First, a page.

#331 – The Moray Coast Trail and Bow Fiddle Rock

Bow Fiddle Rock, off the Moray Coast of North East Scotland

For the best viewing experience, left-click the images and maps to zoom in to a new window, then exit that window to go back – go on, it really does work!

North East Scotland, with Ben Rinnes (blue circle) and Portgordon (red circle)
Closer view of Speyside in North East Scotland

Although September is usually a month of fine, settled weather in the Scottish Highlands, we didn’t have much luck there on our September 2022 trip.  Unbeknown to us at the time, our trip out round the hidden northern side of Liathach (see post #330) was to be one of our few ‘good weather’ days.  When the wind and rain arrived, we headed east, eventually aiming for Speyside, an area famous for its single malt whisky, but otherwise unfamiliar to us.

Ben Rinnes © Adam Ward
Portgordon (red circle) and Bow Fiddle Rock (green circle)

If Speyside is well known for its whisky, it’s less well known for its lofty mountain peaks, but a little research came up with an interesting looking mountain day, in the shape of Ben Rinnes.  At a height of 840 metres (2755 ft), Ben Rinnes wasn’t quite one of the lofty peaks we had come to the Highlands for, but it would do fine in the circumstances.  That was until the squally showers of the West Highlands caught up with us – we bailed out and headed for Portgordon on the coast.

Plenty of bird action at Chanonry Point, Rosemarkie
Gannet diving for fish, Rosemarkie
Agile gannet, about to dive

Now, this is a blog about mountain days, with photos of mountains and stories about mountains, but occasionally a change of scene looks like a good idea, especially when the weather prevents you from even seeing the mountains!   A couple of days earlier we had been at Rosemarkie on the Black Isle, hoping to see dolphins at Chanonry Point – it was a ‘no-show’ by the dolphins, but a fine display of fishing by the local gannets had been a consolation prize.

Not so agile cormorants, dozing at Portgordon Harbour
Not much action with the Portgordon seals either
It’s all just too much trouble!

The wildlife at Portgordon was a bit less lively, in fact there wasn’t much going on at all with the harbour cormorants and seals, but Portgordon is that kind of a place, a haven of peace where we could park up and decide what Plan B was going to be.  Plan B turned out to be a drive along the coast to the village of Cullen, home of the famous Cullen Skink, a thick soup of smoked haddock, potatoes and onion.  It wasn’t the soup that grabbed our interest though, it was the amazing rock arch known as Bow Fiddle Rock.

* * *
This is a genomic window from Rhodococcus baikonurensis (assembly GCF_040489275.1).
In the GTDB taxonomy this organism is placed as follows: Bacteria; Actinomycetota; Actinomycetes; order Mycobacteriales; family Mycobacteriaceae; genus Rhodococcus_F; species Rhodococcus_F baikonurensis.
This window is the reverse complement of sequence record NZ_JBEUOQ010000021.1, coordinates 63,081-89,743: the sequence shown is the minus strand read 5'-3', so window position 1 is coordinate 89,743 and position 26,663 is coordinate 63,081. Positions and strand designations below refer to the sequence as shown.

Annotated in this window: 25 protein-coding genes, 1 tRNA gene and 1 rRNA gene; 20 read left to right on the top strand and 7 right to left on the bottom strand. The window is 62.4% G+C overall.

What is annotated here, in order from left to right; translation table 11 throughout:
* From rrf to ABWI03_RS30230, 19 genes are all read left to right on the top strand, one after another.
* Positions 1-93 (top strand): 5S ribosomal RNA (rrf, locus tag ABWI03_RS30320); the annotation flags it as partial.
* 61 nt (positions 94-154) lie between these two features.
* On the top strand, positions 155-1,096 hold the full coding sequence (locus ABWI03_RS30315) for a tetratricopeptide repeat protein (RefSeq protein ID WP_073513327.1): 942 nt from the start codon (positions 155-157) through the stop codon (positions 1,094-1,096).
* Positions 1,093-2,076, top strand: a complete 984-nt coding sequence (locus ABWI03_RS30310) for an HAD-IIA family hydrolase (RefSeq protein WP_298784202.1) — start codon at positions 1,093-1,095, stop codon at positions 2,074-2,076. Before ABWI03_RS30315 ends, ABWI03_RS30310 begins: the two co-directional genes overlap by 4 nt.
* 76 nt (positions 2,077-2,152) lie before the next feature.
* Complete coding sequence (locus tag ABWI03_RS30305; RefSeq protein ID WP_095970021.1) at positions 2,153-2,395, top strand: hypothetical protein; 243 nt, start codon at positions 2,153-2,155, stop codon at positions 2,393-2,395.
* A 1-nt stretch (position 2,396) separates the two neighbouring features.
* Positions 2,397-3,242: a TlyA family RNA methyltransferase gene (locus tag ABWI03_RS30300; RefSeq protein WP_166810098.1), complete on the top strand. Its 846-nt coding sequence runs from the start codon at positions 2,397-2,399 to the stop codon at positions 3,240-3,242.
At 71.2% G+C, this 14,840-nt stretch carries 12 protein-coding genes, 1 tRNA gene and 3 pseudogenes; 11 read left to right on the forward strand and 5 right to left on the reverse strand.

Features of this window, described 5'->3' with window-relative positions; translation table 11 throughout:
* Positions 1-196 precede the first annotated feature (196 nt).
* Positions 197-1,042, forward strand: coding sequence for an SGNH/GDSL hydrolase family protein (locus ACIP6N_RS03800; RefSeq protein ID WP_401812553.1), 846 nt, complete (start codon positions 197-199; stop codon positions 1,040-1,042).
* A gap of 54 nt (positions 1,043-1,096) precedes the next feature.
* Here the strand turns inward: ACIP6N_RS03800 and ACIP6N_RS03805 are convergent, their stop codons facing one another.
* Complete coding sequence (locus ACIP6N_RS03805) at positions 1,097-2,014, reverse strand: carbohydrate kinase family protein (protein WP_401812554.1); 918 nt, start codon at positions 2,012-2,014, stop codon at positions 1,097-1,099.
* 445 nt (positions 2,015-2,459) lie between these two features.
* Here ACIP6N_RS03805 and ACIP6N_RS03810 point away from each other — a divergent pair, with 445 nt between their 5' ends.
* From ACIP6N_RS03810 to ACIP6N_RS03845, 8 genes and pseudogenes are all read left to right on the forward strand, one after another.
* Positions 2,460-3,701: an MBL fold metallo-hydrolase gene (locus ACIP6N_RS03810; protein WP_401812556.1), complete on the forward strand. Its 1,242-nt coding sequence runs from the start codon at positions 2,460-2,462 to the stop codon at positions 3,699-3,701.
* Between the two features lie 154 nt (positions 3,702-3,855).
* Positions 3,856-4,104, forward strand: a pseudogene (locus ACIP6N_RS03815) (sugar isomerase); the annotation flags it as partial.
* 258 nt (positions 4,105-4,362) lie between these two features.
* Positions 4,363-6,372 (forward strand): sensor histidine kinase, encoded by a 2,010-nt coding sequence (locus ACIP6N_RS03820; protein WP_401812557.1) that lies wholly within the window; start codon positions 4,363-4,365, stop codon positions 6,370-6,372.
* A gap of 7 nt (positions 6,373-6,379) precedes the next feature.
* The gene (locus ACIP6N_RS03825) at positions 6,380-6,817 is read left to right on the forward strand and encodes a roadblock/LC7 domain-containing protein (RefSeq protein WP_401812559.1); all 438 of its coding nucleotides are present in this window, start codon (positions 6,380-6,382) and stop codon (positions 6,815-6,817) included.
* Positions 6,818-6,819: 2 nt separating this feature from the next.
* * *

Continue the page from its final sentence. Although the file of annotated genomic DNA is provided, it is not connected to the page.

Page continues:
The route from Cullen (red circle) to Bow Fiddle Rock (green circle)
One of the ‘Three Kings of Cullen’
Two of the ‘Three Kings’
Heading out from Cullen Bay
The Moray Coast Trail
One of many caves along the Trail, both on land ….
…. and in the sea

Our route started from the golf course on the edge of Cullen village, near to the rock stacks known as ‘The Three Kings’ – from there, a pleasant beach walk along the Moray Coast Trail led us across Cullen Sands, before the path narrowed as it wandered past caves, both on land and in the sea.  The folding and erosion of the cliffs along the path was quite spectacular, but the natural sea arch of Bow Fiddle Rock is the real star.

First view of Bow Fiddle Rock – not immediately obvious ….
…. until you turn the corner
Looking down from the cliff path ….
…. and a closer view from the stony beach

I’m sure that some readers will want to know that the quartzite rock which forms the arch is between 539 and 1,000 million years old, and that the rocks were folded when the ancient continents of Laurentia and Avalonia collided roughly 400 million years ago.  Since then, the rocks have become exposed and eroded by sea and weather to give us Bow Fiddle Rock as it is today.  However, most of us will be happy enough just to see the amazing rock formation – it might not be a lofty peak, but it was well worth the short walk to see it.

Time to head back – Cullen village in the afternoon sunshine

I spent some time with the camera, despite the light being a bit less than amazing – to be honest, I was thankful it wasn’t pouring down, as it had been on Ben Rinnes.   We returned to sleepy Portgordon for an overnight stop and were rewarded with a memorable sunset – when it comes to weather, you sometimes have to make your own luck.

Final reward – sunset over Portgordon Harbour

Text and images © Paul Shorrock, except the image of Ben Rinnes, tagged Adam Ward, which is taken from the Geograph Project and reproduced under a Creative Commons Licence

Posted in 1. Scotland, Wildlife | 3 Comments

#330 – Behind Liathach

Walking through Coire Mhic Nobuil – ‘Behind Liathach’

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The North West Highlands of Scotland – Torridon at the red cross

Most years we end up in Torridon in Wester Ross on our Scottish trip.  It’s a mountain walkers paradise, with ‘proper’ mountains that don’t take prisoners, and my usual companion for the big mountain days had been Border Collie ‘Mist’.  In her final year, the high peaks were getting to be too much, even for a willing Border Collie, so I had come up with a route that would be easy enough for the dog and interesting enough for the humans.

The route ‘Behind Liathach’ – from west (left) to east (right)

Over the past few years, I had come to realise that a hiking day through the mountains could be as worthwhile as one over the tops.   One such trip in Torridon had been planned with the senior dog in mind – a linear route passing the northern side of Liathach, the side that the tourists don’t see, linking Coire Mhic Nobuil to Coire Dubh Mor.  In other words, it was  ‘Behind Liathach’.  ‘Mist’ passed away in June 2022, so our trip in the following September was our first one without a dog in years.  The ‘Behind Liathach’ route was still waiting to be done though.